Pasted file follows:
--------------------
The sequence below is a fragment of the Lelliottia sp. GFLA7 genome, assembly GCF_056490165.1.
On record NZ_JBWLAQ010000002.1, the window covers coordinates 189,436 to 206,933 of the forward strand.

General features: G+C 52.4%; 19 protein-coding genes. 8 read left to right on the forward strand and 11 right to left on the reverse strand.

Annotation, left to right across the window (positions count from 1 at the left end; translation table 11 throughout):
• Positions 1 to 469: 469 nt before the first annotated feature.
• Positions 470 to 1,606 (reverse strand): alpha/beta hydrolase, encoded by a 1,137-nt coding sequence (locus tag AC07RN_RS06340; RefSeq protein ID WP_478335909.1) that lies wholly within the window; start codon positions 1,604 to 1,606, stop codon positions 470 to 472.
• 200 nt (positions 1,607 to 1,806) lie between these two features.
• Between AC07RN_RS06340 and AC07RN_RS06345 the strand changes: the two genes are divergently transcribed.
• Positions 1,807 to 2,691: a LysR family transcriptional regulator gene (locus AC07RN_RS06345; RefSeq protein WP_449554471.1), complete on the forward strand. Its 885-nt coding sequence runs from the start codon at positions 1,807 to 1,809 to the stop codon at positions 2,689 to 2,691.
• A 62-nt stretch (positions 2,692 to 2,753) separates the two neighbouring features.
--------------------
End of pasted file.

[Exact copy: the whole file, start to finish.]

The sequence below is a fragment of the Lelliottia sp. GFLA7 genome, assembly GCF_056490165.1.
On record NZ_JBWLAQ010000002.1, the window covers coordinates 189,436 to 206,933 of the forward strand.

General features: G+C 52.4%; 19 protein-coding genes. 8 read left to right on the forward strand and 11 right to left on the reverse strand.

Annotation, left to right across the window (positions count from 1 at the left end; translation table 11 throughout):
• Positions 1 to 469: 469 nt before the first annotated feature.
• Positions 470 to 1,606 (reverse strand): alpha/beta hydrolase, encoded by a 1,137-nt coding sequence (locus tag AC07RN_RS06340; RefSeq protein ID WP_478335909.1) that lies wholly within the window; start codon positions 1,604 to 1,606, stop codon positions 470 to 472.
• 200 nt (positions 1,607 to 1,806) lie between these two features.
• Between AC07RN_RS06340 and AC07RN_RS06345 the strand changes: the two genes are divergently transcribed.
• Positions 1,807 to 2,691: a LysR family transcriptional regulator gene (locus AC07RN_RS06345; RefSeq protein WP_449554471.1), complete on the forward strand. Its 885-nt coding sequence runs from the start codon at positions 1,807 to 1,809 to the stop codon at positions 2,689 to 2,691.
• A 62-nt stretch (positions 2,692 to 2,753) separates the two neighbouring features.